Vote- PFE, C, GE, GM Best buy right now

Discussion in 'Stocks' started by Clubber Lang, Jun 9, 2008.

  1. Which stock will turn out to be the best buy for a long term hold (minimum of 5 years from now).

    Please vote and also please state which one will be the worst.

    Thank you.
  2. look at a chart everything you mentioned is currently undervalued based on end of 2007 conditions that said with the current market sentiment i think we will go lower sooner than going back to those highs. there are a few exceptions just trade use stops and you should be fine...
  3. Daal


    you might get your principal back with pfe in 5 years. so thats my vote
  4. S2007S


    I think all of them are great for a 5 year hold, I have seen too many DOW stocks in the last decade drop so hard only to run extremely high after they we so oversold.

    MCD early 2003 dropped to $13-$15 a share, today $60

    MO early 2003 dropped to $28-$30 a share, ran 4 years later $85 a share.

    MRK Oct 2005 dropped to $26 early 2008 $60.00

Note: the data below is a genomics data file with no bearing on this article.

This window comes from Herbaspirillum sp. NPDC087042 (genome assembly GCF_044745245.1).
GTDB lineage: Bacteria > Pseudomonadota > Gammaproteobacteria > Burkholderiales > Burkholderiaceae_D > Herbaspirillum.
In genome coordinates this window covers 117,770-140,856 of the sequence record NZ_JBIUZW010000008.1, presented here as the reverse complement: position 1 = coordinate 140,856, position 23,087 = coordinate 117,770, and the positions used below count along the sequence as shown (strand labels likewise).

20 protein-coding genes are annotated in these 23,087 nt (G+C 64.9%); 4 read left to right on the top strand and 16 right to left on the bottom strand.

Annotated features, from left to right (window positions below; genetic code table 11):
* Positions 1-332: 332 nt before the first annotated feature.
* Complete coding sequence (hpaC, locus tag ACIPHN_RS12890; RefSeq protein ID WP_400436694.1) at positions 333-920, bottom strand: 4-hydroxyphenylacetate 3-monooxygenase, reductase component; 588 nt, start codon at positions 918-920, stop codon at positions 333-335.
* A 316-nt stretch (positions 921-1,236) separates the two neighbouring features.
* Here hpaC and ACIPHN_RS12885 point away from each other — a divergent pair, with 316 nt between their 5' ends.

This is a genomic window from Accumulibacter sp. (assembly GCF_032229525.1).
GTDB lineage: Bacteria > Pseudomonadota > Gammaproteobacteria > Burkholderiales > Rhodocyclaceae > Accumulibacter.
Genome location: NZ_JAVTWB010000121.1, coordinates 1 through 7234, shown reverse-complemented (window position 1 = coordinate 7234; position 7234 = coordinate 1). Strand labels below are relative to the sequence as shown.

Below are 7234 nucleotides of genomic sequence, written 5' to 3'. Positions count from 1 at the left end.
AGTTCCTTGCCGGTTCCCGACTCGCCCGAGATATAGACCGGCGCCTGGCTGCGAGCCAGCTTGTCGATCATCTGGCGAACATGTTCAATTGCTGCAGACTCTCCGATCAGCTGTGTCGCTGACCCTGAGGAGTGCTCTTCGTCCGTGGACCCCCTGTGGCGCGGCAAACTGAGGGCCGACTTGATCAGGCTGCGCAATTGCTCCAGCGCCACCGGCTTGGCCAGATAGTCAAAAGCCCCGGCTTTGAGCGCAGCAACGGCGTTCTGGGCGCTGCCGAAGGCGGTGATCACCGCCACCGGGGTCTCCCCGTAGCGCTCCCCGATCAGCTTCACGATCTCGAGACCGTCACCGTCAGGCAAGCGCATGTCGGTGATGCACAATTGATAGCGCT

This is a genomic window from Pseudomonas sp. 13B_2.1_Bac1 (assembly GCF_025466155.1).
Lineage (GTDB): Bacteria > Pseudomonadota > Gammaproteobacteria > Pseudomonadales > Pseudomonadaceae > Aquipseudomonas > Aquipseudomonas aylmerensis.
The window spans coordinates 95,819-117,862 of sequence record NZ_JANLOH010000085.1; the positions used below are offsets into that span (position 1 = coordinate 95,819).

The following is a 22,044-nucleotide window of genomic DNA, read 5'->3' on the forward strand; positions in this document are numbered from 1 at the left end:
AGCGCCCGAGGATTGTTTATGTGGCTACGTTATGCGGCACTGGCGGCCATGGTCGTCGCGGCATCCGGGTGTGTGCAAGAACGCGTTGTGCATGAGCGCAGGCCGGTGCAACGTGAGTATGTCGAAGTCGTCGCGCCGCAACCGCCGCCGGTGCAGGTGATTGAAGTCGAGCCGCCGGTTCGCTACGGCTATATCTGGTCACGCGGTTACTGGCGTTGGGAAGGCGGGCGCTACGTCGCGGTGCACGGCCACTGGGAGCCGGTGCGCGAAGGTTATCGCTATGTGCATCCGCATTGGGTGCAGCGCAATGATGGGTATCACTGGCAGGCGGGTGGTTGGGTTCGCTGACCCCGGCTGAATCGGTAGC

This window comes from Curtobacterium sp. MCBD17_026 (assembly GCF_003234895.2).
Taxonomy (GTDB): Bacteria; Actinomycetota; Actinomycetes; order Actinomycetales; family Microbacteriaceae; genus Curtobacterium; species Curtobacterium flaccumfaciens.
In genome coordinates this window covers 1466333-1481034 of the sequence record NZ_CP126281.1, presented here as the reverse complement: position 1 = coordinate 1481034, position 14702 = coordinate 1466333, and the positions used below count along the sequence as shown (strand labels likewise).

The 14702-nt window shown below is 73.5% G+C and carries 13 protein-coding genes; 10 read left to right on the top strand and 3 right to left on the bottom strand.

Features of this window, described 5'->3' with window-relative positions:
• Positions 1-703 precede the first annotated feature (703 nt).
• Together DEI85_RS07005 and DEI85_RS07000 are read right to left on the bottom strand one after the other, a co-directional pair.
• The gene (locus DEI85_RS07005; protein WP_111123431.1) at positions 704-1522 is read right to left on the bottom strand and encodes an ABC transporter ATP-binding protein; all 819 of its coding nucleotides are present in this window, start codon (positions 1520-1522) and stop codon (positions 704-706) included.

PG early 2003 dropped $40-$42 late 2007 $70+

    HON Sept 2002 $20-$22 July 2007 $60-$61

    I think all those you mentioned, PFE, C, GE and GM will all be higher within 5 years.

    And think of this, how can you go wrong when all 4 pay GREAT DIVIDENDS

    PFE 6.9%

    C 6%

    GE 4%

    GM 5.9%

    I say buy these and dont look at them till 2013.

  5. piezoe


    I don't know which will be best, but i imagine GM will be the worst performer, if indeed they still exist five years from now. They have no net earnings, they are paying dividends from cash flow (how long can that last?) So far as i know only the Federal government can do that for very long without going under. Their current liabilities are greater than their current assets, which is often are harbinger of bankruptcy. Their existence depends on selling assets and being able to raise more capital. But look at their debt position! Yikes! Would you loan them money?

    All major car companies have tremendous debt, but some have net earnings. GM doesn't.